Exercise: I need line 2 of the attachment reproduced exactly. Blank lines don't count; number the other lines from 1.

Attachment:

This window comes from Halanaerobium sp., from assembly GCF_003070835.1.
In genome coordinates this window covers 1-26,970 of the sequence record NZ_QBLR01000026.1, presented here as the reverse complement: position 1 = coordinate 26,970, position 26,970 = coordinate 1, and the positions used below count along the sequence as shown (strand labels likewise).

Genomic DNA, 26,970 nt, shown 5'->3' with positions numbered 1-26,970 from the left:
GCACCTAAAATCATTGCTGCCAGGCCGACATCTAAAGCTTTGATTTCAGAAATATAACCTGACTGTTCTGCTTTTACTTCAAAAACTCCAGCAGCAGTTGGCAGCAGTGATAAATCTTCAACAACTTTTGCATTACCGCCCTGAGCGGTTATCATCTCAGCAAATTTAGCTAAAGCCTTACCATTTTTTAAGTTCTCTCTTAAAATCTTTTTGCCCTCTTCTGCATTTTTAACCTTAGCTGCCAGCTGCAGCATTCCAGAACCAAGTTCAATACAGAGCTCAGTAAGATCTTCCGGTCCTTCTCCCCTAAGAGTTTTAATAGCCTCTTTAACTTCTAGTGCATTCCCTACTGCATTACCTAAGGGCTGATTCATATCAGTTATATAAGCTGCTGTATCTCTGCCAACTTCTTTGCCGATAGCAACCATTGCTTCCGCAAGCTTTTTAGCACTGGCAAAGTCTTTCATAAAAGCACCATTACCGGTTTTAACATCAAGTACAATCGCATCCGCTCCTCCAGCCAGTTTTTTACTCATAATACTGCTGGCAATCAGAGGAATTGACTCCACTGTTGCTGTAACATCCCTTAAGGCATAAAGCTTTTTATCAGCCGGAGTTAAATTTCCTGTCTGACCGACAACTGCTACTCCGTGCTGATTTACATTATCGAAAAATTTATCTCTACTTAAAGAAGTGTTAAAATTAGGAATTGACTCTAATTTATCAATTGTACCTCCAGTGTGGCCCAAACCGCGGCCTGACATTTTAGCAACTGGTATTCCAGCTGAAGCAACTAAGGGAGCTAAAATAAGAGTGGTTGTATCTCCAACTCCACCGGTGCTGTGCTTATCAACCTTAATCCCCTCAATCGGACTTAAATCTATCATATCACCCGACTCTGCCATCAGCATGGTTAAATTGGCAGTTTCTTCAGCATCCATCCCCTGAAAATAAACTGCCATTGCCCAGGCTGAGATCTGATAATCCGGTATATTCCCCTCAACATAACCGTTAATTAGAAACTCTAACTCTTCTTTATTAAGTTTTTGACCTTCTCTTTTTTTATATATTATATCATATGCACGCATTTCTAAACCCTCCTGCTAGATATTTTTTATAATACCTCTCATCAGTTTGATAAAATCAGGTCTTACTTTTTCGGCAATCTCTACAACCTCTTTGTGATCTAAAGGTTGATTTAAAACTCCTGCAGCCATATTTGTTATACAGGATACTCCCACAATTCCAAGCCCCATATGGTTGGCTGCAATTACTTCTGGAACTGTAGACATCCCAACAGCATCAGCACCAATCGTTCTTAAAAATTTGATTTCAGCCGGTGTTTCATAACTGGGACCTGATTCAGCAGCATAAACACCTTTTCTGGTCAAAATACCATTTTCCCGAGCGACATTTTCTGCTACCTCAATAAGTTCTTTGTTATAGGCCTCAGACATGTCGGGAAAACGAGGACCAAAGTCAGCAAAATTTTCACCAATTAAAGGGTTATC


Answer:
In genome coordinates this window covers 1-26,970 of the sequence record NZ_QBLR01000026.1, presented here as the reverse complement: position 1 = coordinate 26,970, position 26,970 = coordinate 1, and the positions used below count along the sequence as shown (strand labels likewise).